A brilliant read!
This book went beyond my expectations and I was hooked from the moment I read the first few pages. It offered more than just the Author’s journey to find love. But there are so many layers – love, history, Islam and culture which added depth to the book. So I was never bored. And I learnt things about the Author’s culture I never knew before which made the book even more interesting and at times quite entertaining, thanks to the Authors sense of humour.
Love in a headscarf is a memoir about the Author’s journey of finding a life partner – ‘The One’as the cover states, through an arranged marriage.
In the process, the Author endured endless matches with several suitors along the way, only to be disappointed, heart-broken and at times frustrated with the arranged marriage process. I felt like I knew her – such a reflective soul – quite like myself in that regard. And for that, I felt a connection with her. And even though I could barely relate to the experience of an arranged marriage, I couldn’t put this book down and I couldn’t wait to know what happened next.
I felt her every emotion. It was like I was right there with her every step of the way. When she cried, I cried; when she laughed I laughed;and when she was angry or sad, excited or disappointed, I felt the same.
I felt the Author is skilled at creating an image in the mind of the reader which makes it easy for the reader to picture themselves present wherever she is or to imagine a scene or place she is talking about. At least this was my experience as I read every page. It didn’t matter what she was talking about, I had images and scenes in my head of the people she met, the places she travelled, her family and the Buxom Aunties whom she often spoke of.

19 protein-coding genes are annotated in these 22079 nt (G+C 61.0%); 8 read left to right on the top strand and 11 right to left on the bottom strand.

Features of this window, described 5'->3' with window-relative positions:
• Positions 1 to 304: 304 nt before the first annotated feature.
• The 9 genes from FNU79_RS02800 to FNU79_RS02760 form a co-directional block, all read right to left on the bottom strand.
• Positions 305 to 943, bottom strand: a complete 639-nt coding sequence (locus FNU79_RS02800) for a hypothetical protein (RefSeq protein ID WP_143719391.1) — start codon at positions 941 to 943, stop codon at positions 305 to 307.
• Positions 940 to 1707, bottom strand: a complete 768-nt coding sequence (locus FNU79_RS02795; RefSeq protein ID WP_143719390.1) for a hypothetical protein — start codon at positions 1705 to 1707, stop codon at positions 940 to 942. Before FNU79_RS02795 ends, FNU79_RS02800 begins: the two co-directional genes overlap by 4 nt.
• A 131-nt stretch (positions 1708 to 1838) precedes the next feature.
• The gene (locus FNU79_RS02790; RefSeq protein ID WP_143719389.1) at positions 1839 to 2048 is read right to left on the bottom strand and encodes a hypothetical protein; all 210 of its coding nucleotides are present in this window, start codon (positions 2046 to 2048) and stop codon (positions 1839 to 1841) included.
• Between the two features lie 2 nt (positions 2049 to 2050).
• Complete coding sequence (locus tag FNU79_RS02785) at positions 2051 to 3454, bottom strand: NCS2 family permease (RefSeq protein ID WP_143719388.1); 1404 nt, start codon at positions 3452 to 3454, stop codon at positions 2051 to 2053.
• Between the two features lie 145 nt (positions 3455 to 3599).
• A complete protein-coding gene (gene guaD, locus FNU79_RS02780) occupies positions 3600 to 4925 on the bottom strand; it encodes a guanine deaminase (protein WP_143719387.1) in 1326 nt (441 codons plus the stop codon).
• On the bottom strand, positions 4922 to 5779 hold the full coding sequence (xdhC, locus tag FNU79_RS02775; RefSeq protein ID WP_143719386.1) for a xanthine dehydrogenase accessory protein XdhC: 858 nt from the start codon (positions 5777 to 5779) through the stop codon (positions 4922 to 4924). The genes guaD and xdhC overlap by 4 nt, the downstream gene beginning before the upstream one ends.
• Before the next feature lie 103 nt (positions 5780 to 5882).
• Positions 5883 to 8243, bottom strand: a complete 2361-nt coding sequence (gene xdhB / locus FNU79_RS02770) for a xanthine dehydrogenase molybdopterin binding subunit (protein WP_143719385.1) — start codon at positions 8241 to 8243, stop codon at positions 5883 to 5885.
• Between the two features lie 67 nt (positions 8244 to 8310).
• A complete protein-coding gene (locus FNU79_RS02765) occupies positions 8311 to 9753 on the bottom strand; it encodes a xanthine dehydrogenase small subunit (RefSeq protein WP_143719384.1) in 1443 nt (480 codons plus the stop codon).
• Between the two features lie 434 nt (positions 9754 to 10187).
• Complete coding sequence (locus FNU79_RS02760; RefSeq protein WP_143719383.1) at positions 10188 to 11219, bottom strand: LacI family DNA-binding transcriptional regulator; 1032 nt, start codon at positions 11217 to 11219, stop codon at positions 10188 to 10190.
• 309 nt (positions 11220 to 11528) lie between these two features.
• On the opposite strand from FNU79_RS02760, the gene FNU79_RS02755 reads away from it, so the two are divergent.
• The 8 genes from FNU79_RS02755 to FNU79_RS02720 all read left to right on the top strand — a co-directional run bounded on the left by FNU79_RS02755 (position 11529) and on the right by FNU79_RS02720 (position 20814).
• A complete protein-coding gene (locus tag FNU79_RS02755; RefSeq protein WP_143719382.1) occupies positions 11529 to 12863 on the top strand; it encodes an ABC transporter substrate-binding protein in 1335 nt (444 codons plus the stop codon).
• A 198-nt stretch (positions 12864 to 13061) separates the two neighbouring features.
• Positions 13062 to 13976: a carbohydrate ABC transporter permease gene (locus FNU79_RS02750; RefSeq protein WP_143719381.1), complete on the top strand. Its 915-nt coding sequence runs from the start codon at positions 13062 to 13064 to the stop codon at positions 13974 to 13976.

Her experiences during the arranged marriage process, helped her to find a deeper love and understanding of God and her Islamic faith. She also discovered more of who she was and gained new perspective on life and culture. She often reasoned with herself and questioned things she didn’t understand, in a bid to find answers, while trying to navigate between culture and religion and being true to her British culture and identity. Many of her thoughts about the way she sees the world and conversations she had with herself on her quest for Love, I can relate to, because I too share her views and have had similar conversations with myself on my own journey to find my ‘Prince Charming.’
And we see how she matures and gains new perspective on the many complexities religion and cultural norms presented to her and how she coped – never losing a sense of who she was. She also challenged common stereotypes and misconceptions British society had of Muslim women as well as the stereotypes and perceptions of Muslim women and their role within society and marriage that emerged from within the Asian Muslim community. She challenged and questioned her own culture when it collided with Islam. And I admired her parents immensely for guiding and supporting her through the marriage process – putting Islam, rather than culture/ tradition, first. There are also several issues or topics that could be extracted from this book for lively discussions and debates. For example, the wisdom from the Imaam I found in some cases to be thought-provoking. Like the concept of “love comes after marriage, “you know the meaning of love after you’ve made the commitment.” He believed that if love blossoms after the relationship has been formally agreed, then instead of putting all our focus on the ‘finding’ part, more of our emphasis should be on the ‘relationship’ part.
And Even though her Asian culture played a major role in her life and the life of her family; and the rest of the Asian community, the Islamic perspective took precedence. And so, she never separated herself from Islam throughout the book. It was the main source which directed her actions and decisions about many things.
This book may not be everyone’s cup of tea, but I found it to be an interesting read and would therefore recommend it.